One by one, the Clippers arrived Tuesday morning in an auspicious start to their season.
Norman Powell was first inside the gym on the UNLV campus, the veteran with the stated goals of becoming an All-Star and starting shooting guard soon launching jumpers over coaches’ defense 90 minutes before practice officially began. Through the front door came the young Clippers on the training-camp contracts in their team-issued, Nike-sponsored practice gear. From a side door monitored by a security officer, in walked Kawhi Leonard in his New Balance T-shirt and shorts.
Point guard John Wall laced up his sneakers while chatting with team advisor Jerry West. The guard with whom Wall will compete for the starting job, Reggie Jackson, fist-bumped anyone within reach. Center Ivica Zubac, who turned an ankle playing for Croatia during this month’s EuroBasket tournament, walked in without any apparent pain.
The first day of practice had begun — the first day with an entirely healthy Clippers roster since the spring of 2021.
“It feels good to see everyone healthy,” coach Tyronn Lue said before practice, “and back on the floor.”
The Clippers know they have enough top-end talent to compete for the franchise’s first championship. They believe they possess enough shooting and depth to support such ambition too. What they lack in sheer rim-protecting size, they hope to compensate for with their sheer number of options to plug in at center.
What no one knows is how healthy they will be come the postseason’s start in April, which is why a phalanx of medical staffers followed the Clippers into the gym Tuesday and why the first day felt to the Clippers like a good one after Leonard looked strong during full-contact, five-on-five situations.
“I mean, it’s just good to see him on the court shooting and pretty soon playing basketball games with us,” wing Nicolas Batum said before practice. “To have a guy like that back, one of the best players in the world, one of the best players in the league, it’s gonna be good for us.”
Said Jackson of title expectations: “Part of the excitement, too, is to know that on paper that everybody — a lot of people — probably choosing us, and it looks good on paper.”
The first practice turned theory into reality. In the portion open to reporters before practice, Leonard worked on off-the-dribble shooting. It came one day after Leonard said his plan was to participate in the first practices, with the rest of his involvement throughout the preseason determined by the response of his surgically repaired right knee and the rest of his 31-year-old body. The Clippers will practice three days here before flying to Seattle on Thursday, where they will play two preseason games and hold practices while closing out training camp.
“It’s been 14 months of me just trying to better myself and just focus on my overall body,” Leonard said Monday. “I’m excited. I’m tired of going through these rehab workouts and listening to doctors and trainers for the most part. Even though I’m still going to have to moving forward, but it’ll be more basketball involved. That will help me.”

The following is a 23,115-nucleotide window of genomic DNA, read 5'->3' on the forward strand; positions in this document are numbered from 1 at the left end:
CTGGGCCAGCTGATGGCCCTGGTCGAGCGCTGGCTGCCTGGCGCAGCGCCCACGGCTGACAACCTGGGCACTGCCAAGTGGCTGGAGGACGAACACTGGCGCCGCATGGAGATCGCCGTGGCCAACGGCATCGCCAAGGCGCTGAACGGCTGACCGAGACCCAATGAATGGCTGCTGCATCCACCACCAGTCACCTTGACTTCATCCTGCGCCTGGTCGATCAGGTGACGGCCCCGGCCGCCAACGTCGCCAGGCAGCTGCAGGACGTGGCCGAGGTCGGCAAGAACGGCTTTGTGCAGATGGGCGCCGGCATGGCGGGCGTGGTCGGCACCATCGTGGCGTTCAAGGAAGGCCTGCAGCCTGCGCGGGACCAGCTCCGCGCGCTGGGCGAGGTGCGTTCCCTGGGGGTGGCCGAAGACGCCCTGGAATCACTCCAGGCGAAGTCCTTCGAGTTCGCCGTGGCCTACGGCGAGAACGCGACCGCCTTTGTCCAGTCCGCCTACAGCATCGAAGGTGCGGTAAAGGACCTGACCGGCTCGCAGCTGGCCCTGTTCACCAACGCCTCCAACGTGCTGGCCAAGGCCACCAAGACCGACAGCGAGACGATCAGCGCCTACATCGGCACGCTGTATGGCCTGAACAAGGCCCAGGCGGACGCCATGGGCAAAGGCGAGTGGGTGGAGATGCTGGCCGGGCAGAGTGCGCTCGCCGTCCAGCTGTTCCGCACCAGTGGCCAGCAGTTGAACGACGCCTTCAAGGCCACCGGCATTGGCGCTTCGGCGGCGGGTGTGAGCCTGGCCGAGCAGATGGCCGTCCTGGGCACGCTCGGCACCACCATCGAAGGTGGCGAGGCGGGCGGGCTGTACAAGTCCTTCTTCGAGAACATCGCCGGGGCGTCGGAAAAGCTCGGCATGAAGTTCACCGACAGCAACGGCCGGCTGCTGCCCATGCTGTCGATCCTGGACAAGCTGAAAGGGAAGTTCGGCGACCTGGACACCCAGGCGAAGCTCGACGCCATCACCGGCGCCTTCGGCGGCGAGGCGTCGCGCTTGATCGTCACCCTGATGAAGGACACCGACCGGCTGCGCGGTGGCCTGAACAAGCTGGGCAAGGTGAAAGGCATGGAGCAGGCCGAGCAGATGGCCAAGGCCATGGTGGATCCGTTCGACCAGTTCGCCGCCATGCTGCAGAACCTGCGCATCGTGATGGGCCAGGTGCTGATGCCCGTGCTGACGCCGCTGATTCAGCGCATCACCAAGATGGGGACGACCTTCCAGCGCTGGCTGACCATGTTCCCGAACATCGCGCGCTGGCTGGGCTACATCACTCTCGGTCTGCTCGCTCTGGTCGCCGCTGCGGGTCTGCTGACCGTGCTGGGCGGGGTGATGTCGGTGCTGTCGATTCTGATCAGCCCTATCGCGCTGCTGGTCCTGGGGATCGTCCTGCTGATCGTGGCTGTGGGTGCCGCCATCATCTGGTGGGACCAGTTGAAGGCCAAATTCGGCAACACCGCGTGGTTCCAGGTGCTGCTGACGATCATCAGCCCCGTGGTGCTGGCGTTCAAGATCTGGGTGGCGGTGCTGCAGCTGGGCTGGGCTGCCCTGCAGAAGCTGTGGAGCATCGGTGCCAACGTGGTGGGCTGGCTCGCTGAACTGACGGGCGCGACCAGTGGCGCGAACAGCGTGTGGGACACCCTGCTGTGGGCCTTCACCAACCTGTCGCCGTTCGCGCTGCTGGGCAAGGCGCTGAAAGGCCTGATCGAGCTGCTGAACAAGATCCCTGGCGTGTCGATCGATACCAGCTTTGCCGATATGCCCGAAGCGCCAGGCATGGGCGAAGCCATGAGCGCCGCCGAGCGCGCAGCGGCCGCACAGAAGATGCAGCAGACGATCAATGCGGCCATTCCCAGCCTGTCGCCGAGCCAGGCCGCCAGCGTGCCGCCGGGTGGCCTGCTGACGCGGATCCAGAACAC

Teammates, just like fans on social media, took notice of the muscle Leonard added during his recovery, particularly in his legs.
“His recovery’s going well,” wing Terance Mann said, “and he’s Kawhi, so he’ll be all right.”
Tuesday’s opening of camp didn’t require introductions. Of the 10 Clippers who played at least 1,000 minutes last season, eight are back and that figure doesn’t include familiar faces whose minutes were limited after arriving via trade at midseason, Robert Covington and Powell, nor second-year returners Brandon Boston Jr. and Jason Preston. That combination of continuity and health should make this “different than most training camps,” Lue said, in that practices can advance to scrimmaging earlier than usual.
Those early lineups could reflect some without a traditional center. Moses Brown, a 7-foot-2 center on a training camp contract, will “get an opportunity,” Lue said, but in a season when the Clippers’ rotation is likely to feel a squeeze with more deserving players than available minutes, Mann and Batum said they would play any role asked of them, including center.
“Playing small — I think it’s more important to play small with Kawhi and [Paul George] on the floor,” Lue added. “I think having [Zubac] come out early and pop and go back with the second unit so we can help the rebounding, I think it will be better for us because Kawhi and PG are great rebounders.”
Lue has said he wants a focused but loose atmosphere during camp, with players aware of the significant opportunity ahead of them. He had never failed to make the playoffs as a head coach until last season, and though he spent his offseason trying to be more patient, he also has little patience for the kind of wavering focus that could waste valuable practice repetitions and cost the Clippers a chance to reach their championship ambitions.
He had their attention at 10:02 a.m., when a buzzing horn rang throughout the Clippers’ temporary Vegas home and 20 players encircled Lue. The coach looked out and saw a rarity — his team fully healthy.